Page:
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Title: Pathology: Histology: Cervical Cancer D...

Dinesh C. Sharma   |   Mail Today  |   New Delhi, June 22, 2012

Scientific evidence does not support rolling out vaccines against the Human Papilloma Virus (HPV) in the general population, British researchers have warned India. HPV is linked to cervical cancer.

This comes in a study published in the Journal of the Royal Society of Medicine on Thursday, in the backdrop of intense lobbying to introduce the vaccines in government-funded programmes.

Pending a final decision, the vaccines are being aggressively promoted through doctors, social media and publicity campaigns by drug companies — GSK and Merck.

PATH, a charity supported by Bill Gates, is also keen to promote the two vaccines in . It was involved in clinical trials of the vaccine among tribal girls in Andhra Pradesh and Gujarat, but the project was stopped following the death of four girls after vaccination.

In absolute numbers, may be a major killer in India but existing data show that incidence rates for are low and decreased from around 43 cases per 100,000 in 1982-83 to around 22 per 100,000 in 2004-05.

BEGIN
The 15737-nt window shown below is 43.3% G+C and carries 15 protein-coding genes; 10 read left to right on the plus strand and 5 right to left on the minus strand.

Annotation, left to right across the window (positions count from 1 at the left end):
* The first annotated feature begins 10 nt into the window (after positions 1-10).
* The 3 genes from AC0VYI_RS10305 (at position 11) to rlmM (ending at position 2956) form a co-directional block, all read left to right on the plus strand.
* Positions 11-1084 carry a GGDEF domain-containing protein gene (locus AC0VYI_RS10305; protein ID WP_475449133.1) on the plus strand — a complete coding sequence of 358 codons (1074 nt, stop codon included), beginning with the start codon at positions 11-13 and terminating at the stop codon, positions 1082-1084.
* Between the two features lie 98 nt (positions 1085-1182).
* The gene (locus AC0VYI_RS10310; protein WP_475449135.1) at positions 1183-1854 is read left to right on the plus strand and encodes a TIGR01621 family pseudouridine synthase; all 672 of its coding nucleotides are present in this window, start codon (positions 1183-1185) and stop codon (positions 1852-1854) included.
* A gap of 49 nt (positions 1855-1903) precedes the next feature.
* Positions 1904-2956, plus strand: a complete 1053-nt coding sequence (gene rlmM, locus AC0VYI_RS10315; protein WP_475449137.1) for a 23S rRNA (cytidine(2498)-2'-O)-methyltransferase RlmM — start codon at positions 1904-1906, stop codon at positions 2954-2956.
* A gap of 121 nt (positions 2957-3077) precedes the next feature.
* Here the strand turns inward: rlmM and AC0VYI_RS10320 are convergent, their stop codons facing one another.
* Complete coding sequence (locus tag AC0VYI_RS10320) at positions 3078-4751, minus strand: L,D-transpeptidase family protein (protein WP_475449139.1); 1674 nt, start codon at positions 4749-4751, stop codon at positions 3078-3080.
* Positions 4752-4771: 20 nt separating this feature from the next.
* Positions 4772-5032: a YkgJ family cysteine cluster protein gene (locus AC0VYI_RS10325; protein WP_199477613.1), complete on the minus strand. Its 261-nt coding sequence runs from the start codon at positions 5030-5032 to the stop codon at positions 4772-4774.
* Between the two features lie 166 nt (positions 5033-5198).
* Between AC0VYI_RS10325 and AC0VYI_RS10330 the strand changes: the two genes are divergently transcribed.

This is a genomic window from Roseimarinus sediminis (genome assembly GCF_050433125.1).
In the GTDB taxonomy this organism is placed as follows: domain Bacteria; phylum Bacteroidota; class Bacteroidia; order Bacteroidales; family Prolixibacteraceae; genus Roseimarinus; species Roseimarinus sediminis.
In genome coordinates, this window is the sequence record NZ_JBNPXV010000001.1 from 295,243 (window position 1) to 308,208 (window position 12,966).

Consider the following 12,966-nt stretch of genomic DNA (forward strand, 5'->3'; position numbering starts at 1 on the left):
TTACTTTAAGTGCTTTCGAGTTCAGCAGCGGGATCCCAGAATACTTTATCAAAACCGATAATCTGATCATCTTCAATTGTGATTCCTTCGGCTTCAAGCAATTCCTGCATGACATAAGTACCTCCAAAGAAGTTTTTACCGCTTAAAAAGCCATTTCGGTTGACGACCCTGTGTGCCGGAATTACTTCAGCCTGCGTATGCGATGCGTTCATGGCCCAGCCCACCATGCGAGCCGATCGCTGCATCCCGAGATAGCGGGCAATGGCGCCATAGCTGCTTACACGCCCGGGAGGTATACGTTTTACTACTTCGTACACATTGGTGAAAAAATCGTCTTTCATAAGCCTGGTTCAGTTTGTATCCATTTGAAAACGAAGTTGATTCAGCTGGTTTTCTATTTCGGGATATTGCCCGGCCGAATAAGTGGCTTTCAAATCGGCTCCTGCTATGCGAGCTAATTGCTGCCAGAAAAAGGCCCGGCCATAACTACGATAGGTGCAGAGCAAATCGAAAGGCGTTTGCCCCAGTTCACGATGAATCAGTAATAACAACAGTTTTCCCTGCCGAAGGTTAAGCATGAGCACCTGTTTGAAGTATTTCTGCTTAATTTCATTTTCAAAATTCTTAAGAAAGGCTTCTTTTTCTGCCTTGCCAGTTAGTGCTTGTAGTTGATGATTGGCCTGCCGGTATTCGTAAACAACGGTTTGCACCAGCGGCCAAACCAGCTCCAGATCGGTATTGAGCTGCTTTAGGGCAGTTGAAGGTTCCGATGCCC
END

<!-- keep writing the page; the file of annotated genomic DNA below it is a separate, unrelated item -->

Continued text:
Brazil and Zimbabwe are reported to have around twice this rate.

“Neither the epidemiological evidence nor the current cancer surveillance systems justify general rollout of a HPV vaccination programme either in India or in the two states where PATH was conducting its research,” the study observed.

Such vaccination, the study added, should be done only in areas where there is strong epidemiological evidence and which have the necessary surveillance and monitoring in place.

The study led by Allyson Pollock found that cancer surveillance, registration and monitoring in India in general — and specifically in Gujarat and — is incomplete. In such a situation, it would be impossible to tell whether the vaccine would be successful in preventing cervical cancer.

The existing system of cancer registries is not adequate because they are not complete or comprehensive in their coverage for every region.

Moreover, cancer registries give data about cancer cases and not about HPV prevalence, which is sought to be targeted by the new vaccines, the study pointed out.

“Current data on cervical cancer incidence does not support PATH’s claim that India has a large burden of cervical cancer or its decision to roll out the vaccine programme,” Pollock said.

“The lack of information is important because it means that World Health Organisation criteria for monitoring the effectiveness of the vaccine cannot be fulfiled,” she added.

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